|Birth name||Lawrence William Knechtel|
August 4, 1940|
Bell, California, United States
|Died||August 20, 2009
Yakima, Washington, United States
|Instruments||Piano, Hammond organ, electric piano, harpsichord, harmonium, guitar, keyboards, bass, harmonica|
Lawrence William "Larry" Knechtel (August 4, 1940 – August 20, 2009) was an American keyboard player and bassist, best known as a member of the Wrecking Crew, a collection of Los Angeles-based session musicians who worked with such renowned artists as Simon & Garfunkel, Duane Eddy, the Beach Boys, the Mamas & the Papas, the Monkees, the Partridge Family, the Doors, the Grass Roots, Jerry Garcia, and Elvis Presley, and as a member of the 1970s band Bread.
Born in Bell, California, in 1940, Knechtel began his musical education with piano lessons. In 1957, he joined the Los Angeles-based rock and roll band Kip Tyler and the Flips. In August 1959, he joined instrumentalist Duane Eddy as a member of his band the Rebels. After four years on the road with the band, and continuing to work with Eddy in the recording studio, Knechtel became part of the Los Angeles session musician scene, working with Phil Spector as a pianist to help create Spector's famous "Wall of Sound". Knechtel became a prominent member of session musicians the Wrecking Crew, performing on many hit songs of the period and earning him entry into the Musicians Hall of Fame and Museum in 2007.
In 1970 Knechtel won a Grammy Award for his piano work on "Bridge over Troubled Water" by Simon and Garfunkel. He also played the piano on Johnny Rivers' 1972 hit "Rockin' Pneumonia and the Boogie Woogie Flu".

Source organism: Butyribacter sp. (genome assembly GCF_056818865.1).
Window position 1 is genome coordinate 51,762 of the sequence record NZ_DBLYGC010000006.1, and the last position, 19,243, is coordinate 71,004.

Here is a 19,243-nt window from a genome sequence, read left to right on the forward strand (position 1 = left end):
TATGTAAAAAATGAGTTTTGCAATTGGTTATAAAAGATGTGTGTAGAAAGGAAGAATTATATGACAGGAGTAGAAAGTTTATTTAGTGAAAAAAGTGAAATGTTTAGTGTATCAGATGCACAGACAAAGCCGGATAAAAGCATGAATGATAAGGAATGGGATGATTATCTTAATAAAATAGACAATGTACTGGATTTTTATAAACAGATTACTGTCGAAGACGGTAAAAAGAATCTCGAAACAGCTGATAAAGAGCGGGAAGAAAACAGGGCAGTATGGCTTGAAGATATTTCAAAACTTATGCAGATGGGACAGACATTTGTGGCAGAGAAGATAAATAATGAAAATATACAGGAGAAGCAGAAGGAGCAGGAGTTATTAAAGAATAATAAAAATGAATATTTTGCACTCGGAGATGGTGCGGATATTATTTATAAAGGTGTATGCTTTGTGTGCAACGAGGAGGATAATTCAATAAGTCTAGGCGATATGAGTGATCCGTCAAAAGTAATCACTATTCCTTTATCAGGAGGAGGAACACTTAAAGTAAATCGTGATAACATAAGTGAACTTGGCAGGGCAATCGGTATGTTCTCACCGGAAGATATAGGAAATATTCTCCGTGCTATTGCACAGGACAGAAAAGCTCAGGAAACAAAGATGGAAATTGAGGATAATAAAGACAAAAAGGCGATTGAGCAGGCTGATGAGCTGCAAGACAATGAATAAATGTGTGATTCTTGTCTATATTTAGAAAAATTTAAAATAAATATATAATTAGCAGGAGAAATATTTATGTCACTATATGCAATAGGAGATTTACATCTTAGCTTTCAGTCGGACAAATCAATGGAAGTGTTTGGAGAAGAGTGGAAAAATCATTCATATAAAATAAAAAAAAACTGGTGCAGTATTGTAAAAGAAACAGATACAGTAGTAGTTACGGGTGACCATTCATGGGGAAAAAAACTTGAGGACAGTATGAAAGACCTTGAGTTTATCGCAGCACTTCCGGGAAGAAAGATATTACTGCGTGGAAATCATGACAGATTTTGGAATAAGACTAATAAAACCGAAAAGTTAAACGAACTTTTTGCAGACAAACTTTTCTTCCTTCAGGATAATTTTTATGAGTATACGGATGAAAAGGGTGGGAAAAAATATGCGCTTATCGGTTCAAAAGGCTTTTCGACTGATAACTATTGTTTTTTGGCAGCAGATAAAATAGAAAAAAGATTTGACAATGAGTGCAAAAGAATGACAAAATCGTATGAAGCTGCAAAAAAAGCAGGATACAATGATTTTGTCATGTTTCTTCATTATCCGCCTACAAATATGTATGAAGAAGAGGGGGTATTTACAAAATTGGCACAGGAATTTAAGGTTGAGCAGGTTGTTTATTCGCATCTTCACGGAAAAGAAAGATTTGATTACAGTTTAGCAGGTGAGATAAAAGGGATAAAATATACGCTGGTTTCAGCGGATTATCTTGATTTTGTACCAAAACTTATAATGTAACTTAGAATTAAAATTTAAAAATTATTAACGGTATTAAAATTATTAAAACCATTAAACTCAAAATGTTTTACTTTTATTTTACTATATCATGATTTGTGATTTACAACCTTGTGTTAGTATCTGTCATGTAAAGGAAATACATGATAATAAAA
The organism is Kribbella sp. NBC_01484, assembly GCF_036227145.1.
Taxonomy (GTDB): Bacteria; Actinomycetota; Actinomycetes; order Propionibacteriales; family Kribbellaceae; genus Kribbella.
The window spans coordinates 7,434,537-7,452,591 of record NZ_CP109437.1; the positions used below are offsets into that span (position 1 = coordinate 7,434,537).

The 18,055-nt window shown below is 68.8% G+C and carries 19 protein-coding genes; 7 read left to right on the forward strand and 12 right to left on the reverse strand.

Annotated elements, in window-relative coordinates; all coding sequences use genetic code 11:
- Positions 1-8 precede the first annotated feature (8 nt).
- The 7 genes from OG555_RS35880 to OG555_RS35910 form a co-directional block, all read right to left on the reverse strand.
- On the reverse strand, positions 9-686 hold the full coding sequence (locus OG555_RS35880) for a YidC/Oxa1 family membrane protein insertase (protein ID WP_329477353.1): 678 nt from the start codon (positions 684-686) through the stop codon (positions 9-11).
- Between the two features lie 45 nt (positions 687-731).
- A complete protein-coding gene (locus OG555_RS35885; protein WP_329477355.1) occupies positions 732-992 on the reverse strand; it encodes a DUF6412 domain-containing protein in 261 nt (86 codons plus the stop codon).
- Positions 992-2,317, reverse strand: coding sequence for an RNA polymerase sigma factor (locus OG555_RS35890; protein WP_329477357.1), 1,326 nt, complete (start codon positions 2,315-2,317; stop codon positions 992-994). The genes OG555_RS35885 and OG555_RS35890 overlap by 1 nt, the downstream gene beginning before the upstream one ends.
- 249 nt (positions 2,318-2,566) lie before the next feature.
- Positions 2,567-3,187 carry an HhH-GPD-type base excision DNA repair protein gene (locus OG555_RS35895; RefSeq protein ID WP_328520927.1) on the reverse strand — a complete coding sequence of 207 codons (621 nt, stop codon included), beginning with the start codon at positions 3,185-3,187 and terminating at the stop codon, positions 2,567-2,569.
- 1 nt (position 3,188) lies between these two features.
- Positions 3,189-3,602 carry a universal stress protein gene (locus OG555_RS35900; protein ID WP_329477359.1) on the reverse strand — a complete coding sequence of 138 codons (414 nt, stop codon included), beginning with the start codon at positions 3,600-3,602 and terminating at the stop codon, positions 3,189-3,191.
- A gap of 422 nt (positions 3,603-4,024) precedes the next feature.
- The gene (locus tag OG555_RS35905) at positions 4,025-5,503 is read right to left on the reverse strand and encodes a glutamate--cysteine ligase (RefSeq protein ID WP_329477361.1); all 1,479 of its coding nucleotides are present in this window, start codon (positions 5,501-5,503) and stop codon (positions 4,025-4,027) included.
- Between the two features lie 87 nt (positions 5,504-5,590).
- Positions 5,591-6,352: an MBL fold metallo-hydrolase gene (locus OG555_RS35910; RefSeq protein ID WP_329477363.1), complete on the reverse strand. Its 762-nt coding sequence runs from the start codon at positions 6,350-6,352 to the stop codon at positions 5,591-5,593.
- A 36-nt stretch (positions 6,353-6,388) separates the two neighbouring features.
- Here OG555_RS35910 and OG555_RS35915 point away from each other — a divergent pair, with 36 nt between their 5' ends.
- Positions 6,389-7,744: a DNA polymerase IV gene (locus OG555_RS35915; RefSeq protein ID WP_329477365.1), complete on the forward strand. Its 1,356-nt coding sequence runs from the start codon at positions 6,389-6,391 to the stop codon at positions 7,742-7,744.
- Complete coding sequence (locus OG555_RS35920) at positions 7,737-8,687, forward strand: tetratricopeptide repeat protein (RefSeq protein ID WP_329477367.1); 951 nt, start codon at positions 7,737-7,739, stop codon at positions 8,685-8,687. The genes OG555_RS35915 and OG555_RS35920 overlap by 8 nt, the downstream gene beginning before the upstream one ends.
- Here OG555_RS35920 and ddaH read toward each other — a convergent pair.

Knechtel was proficient in other musical instruments, notably the harmonica and the electric bass guitar, which can be heard on "Mr. Tambourine Man" by the Byrds, "Stoney End" by Barbra Streisand, "If I Can Dream" by Elvis Presley, and on tracks by the Doors (who did not have their own bass guitarist). In 1971, he joined the band Bread, where his contributions include the guitar solo on the hit single "The Guitar Man". He also played on sessions for Nancy Sinatra.
During the late 1980s, Knechtel moved to Nashville, where he was signed to a solo recording contract. He released two solo albums, Mountain Moods and Urban Gypsy, in quick succession in 1990.
In later years, Knechtel lived in semi-retirement in Yakima, Washington, until his death. He had, however, worked with record producer Rick Rubin, contributing keyboards to albums by Neil Diamond, Arlen Roth and the Dixie Chicks, touring with Elvis Costello and with the Dixie Chicks in support of their Grammy Award-winning album Taking the Long Way. During this time Knechtel contributed guest spots on many recordings for dozens of Northwest artists including Wayman Chapman, Ken Stringfellow (Posies, R.E.M., Big Star), Quakers On Probation, Dimestore Mystery, Elba, Animals at Night, Zera Marvel, Colin Spring and his son, Lonnie Knechtel.
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With The We Three Trio
- The We Three Trio (Mainstream S/6055,56055, 1965)
With Brian Wilson
With The Doors
- The Doors (Elektra, 1967)
With Chet Baker
- Blood, Chet and Tears (Verve, 1970)
With Howard Roberts
- Antelope Freeway (Impulse!, 1971)
With Lalo Schifrin
- Rock Requiem (Verve, 1971)
With Art Garfunkel
- Angel Clare (Columbia, 1973)
With Chet Atkins
- Read My Licks (Columbia, 1994)
- "The Grassroots official website". The-grassroots.com. Retrieved 2015-01-19.
- Hartman, Kent (February–March 2007). "The Wrecking Crew". American Heritage. 58 (1).
- "Larry Knechtel Biography". Larry Knechtel Family Estate. Retrieved 16 January 2013.
- "Larry Knechtel, Rock Keyboardist-Arranger, Dies at 69". The New York Times. 25 August 2009.
- "Larry Knechtel - Mountain Moods". MusicStack. Retrieved 16 January 2013.
- "Larry Knechtel - Urban Gypsy". Discogs. Retrieved 16 January 2013.